Conn-tributor ConnecticEnergy seems to have a knack for attracting strange flare-ups on his ride to/from Stamford each day. He relates a recent New Haven Line story where the morning train out of Stamford arrived, and was ridiculously jammed; making matters worse, it was one of those 95 degree days (they all seem to blend together these days), the AC was balky, and the doors shut before anyone had a chance to get off and wait for the next train.
A well dressed woman of about 50 stood near Connectic. She seemed shaken by the tight crowd, the heat, the prospect of spending the next 50 minutes jammed cheek by jowl with fellow Nutmeg State types.
“I’m not giving my ticket for this ride,” she said defiantly to herself, and everyone within earshot.
“Don’t worry–when it’s this crowded, they never come around for tickets,” said a fellow rider.
Alas, a conductor did come through, asked the woman for her ticket, and got the foreshadowed pushback.
He said he’d send the boss around in a bit if she continued to resist.
Indeed, the senior conductor came through a minute later, face twisted into a scowl.
She explained how her ticket was good for a seat on an air-conditioned car; as she was getting neither on this particular jaunt, she told him, she would not give up her ticket. (Indeed, No. 2 on the Passenger Bill of Rights reads: “Passengers deserve a seat, not just a ride.”)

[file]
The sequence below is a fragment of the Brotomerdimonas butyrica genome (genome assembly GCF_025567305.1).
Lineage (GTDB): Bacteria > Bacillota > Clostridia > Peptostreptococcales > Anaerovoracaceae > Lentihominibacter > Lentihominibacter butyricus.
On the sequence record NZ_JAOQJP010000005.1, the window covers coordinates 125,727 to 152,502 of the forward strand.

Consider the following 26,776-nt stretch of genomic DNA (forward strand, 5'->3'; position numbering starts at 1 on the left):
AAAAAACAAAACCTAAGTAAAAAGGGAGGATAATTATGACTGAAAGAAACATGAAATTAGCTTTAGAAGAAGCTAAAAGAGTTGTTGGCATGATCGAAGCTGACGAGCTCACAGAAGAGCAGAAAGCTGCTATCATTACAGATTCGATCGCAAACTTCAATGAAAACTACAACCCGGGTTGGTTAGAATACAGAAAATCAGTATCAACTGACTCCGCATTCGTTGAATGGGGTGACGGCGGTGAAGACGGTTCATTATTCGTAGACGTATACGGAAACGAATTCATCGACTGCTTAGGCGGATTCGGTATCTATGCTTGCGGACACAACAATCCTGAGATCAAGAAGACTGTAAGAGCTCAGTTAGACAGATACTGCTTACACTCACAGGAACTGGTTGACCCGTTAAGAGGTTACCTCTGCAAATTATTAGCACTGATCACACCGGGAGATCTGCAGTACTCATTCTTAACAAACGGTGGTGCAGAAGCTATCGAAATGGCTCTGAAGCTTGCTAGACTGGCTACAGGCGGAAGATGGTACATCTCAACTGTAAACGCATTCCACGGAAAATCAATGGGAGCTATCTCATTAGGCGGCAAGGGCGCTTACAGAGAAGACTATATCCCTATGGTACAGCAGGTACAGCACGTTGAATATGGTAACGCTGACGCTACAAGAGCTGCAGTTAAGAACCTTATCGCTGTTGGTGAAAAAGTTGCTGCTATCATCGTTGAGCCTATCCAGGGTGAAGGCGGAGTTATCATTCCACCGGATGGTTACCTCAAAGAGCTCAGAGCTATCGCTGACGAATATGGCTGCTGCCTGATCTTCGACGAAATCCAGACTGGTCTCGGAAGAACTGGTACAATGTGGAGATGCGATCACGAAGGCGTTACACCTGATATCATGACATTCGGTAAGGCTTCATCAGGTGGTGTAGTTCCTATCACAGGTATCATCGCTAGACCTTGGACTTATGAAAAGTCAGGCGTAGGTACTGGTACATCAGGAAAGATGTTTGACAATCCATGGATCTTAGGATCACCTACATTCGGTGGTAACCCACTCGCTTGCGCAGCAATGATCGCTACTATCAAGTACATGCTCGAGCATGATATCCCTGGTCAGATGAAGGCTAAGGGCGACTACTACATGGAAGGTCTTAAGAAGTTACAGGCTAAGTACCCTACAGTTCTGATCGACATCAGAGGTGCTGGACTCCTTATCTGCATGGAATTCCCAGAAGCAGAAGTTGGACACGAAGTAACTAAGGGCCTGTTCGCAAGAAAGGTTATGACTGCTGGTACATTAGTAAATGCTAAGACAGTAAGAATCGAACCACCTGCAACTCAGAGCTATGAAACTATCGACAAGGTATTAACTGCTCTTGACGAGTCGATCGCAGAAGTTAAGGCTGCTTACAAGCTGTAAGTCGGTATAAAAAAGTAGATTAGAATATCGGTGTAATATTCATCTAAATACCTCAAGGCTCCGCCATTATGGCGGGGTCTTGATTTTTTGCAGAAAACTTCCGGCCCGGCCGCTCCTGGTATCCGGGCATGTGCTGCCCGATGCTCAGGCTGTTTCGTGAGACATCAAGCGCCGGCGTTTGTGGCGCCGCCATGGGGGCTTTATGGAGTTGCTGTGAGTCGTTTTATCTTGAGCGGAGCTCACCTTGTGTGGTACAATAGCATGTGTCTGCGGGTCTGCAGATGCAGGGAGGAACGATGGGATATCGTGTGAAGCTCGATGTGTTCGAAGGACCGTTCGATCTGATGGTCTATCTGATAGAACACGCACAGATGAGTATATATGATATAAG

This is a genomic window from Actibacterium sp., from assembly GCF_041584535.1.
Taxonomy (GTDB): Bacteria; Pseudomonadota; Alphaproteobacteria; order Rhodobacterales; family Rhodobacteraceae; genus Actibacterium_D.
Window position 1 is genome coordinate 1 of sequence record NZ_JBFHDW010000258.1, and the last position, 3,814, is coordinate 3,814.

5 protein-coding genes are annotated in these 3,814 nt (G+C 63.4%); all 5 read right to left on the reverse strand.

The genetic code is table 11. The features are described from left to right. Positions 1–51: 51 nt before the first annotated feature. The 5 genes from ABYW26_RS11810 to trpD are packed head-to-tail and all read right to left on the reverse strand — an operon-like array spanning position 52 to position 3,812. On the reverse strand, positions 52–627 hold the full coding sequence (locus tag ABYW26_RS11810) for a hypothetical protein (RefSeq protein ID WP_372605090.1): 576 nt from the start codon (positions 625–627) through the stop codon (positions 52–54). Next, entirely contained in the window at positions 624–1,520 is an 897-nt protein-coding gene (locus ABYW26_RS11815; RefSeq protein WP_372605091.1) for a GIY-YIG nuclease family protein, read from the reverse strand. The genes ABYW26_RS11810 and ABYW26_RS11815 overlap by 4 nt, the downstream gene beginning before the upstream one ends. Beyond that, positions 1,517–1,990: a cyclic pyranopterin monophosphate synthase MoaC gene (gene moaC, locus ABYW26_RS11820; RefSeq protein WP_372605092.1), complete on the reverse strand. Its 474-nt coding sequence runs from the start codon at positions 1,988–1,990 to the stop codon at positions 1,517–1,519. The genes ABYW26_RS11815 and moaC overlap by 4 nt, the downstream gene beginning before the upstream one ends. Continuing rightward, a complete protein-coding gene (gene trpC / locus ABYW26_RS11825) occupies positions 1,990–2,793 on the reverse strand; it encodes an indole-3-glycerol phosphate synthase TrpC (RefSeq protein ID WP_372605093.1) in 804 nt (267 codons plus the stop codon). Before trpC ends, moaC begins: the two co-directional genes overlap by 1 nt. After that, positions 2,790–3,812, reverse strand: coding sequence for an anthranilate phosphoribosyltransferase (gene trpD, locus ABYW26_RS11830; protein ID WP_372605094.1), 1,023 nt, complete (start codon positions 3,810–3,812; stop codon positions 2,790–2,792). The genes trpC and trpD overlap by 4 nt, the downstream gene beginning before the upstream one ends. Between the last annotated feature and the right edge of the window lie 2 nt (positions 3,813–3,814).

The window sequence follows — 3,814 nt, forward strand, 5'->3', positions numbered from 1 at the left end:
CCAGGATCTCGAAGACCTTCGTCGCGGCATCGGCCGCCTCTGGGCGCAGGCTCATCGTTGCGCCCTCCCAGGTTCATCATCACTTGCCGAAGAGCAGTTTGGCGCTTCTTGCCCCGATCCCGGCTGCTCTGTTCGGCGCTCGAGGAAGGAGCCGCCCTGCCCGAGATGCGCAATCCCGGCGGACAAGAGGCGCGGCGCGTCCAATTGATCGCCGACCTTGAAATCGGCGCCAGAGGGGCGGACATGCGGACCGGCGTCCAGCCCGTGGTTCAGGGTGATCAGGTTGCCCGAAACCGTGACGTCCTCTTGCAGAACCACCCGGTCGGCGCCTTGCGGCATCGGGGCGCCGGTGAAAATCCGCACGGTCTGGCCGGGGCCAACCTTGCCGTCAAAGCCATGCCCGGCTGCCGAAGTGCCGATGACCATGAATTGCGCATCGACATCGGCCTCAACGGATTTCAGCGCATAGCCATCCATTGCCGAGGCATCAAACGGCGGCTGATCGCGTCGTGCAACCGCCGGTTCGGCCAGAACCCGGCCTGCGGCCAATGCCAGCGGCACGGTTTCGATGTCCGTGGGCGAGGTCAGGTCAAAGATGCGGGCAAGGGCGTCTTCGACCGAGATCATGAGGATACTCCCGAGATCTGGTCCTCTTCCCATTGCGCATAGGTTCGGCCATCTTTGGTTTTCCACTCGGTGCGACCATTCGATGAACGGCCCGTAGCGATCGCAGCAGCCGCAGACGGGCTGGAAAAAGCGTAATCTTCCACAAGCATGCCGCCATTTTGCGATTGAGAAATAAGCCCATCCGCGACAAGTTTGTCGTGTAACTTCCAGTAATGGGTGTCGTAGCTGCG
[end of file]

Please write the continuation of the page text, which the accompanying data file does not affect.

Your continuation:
The senior conductor informed her that he would not hesitate to throw her off the train. Not escort her off the train, or ask her to leave the train, relates ConnecticEnergy. “Throw her off the train.” In quotes.
Near tears, the woman coughed up her ticket.
She did receive numerous shows of support from her fellow riders once the saturnine conductor man exited the car. She explained her mild case of vertigo to the other passengers, her instability in the face of claustrophobic situations.
One noted that mentioning a medical condition likely would’ve resulted in a bit more patience–and perhaps even a seat–from the conductor.